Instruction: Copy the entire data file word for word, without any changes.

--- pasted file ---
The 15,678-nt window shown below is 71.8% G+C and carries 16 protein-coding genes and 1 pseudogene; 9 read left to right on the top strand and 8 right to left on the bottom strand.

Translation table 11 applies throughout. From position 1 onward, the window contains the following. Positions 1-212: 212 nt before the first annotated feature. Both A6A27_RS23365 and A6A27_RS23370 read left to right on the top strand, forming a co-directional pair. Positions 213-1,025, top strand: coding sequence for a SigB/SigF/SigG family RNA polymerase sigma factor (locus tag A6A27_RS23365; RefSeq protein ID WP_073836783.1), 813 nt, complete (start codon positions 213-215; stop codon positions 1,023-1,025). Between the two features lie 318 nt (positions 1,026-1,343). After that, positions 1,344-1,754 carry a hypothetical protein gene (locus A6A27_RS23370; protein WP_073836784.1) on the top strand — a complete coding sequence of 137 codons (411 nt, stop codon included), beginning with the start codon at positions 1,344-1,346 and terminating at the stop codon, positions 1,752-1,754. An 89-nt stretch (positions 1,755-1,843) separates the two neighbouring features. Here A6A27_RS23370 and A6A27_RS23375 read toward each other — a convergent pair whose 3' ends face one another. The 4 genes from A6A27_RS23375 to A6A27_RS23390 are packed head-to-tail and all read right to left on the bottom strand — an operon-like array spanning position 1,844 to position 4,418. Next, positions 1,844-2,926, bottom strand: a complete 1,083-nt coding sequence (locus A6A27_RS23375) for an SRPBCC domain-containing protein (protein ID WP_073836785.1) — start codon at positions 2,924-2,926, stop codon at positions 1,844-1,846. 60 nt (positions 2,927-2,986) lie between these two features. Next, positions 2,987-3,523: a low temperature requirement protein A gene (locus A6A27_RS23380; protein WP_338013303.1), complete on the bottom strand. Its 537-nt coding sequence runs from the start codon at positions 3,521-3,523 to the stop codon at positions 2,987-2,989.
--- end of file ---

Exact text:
The 15,678-nt window shown below is 71.8% G+C and carries 16 protein-coding genes and 1 pseudogene; 9 read left to right on the top strand and 8 right to left on the bottom strand.

Translation table 11 applies throughout. From position 1 onward, the window contains the following. Positions 1-212: 212 nt before the first annotated feature. Both A6A27_RS23365 and A6A27_RS23370 read left to right on the top strand, forming a co-directional pair. Positions 213-1,025, top strand: coding sequence for a SigB/SigF/SigG family RNA polymerase sigma factor (locus tag A6A27_RS23365; RefSeq protein ID WP_073836783.1), 813 nt, complete (start codon positions 213-215; stop codon positions 1,023-1,025). Between the two features lie 318 nt (positions 1,026-1,343). After that, positions 1,344-1,754 carry a hypothetical protein gene (locus A6A27_RS23370; protein WP_073836784.1) on the top strand — a complete coding sequence of 137 codons (411 nt, stop codon included), beginning with the start codon at positions 1,344-1,346 and terminating at the stop codon, positions 1,752-1,754. An 89-nt stretch (positions 1,755-1,843) separates the two neighbouring features. Here A6A27_RS23370 and A6A27_RS23375 read toward each other — a convergent pair whose 3' ends face one another. The 4 genes from A6A27_RS23375 to A6A27_RS23390 are packed head-to-tail and all read right to left on the bottom strand — an operon-like array spanning position 1,844 to position 4,418. Next, positions 1,844-2,926, bottom strand: a complete 1,083-nt coding sequence (locus A6A27_RS23375) for an SRPBCC domain-containing protein (protein ID WP_073836785.1) — start codon at positions 2,924-2,926, stop codon at positions 1,844-1,846. 60 nt (positions 2,927-2,986) lie between these two features. Next, positions 2,987-3,523: a low temperature requirement protein A gene (locus A6A27_RS23380; protein WP_338013303.1), complete on the bottom strand. Its 537-nt coding sequence runs from the start codon at positions 3,521-3,523 to the stop codon at positions 2,987-2,989.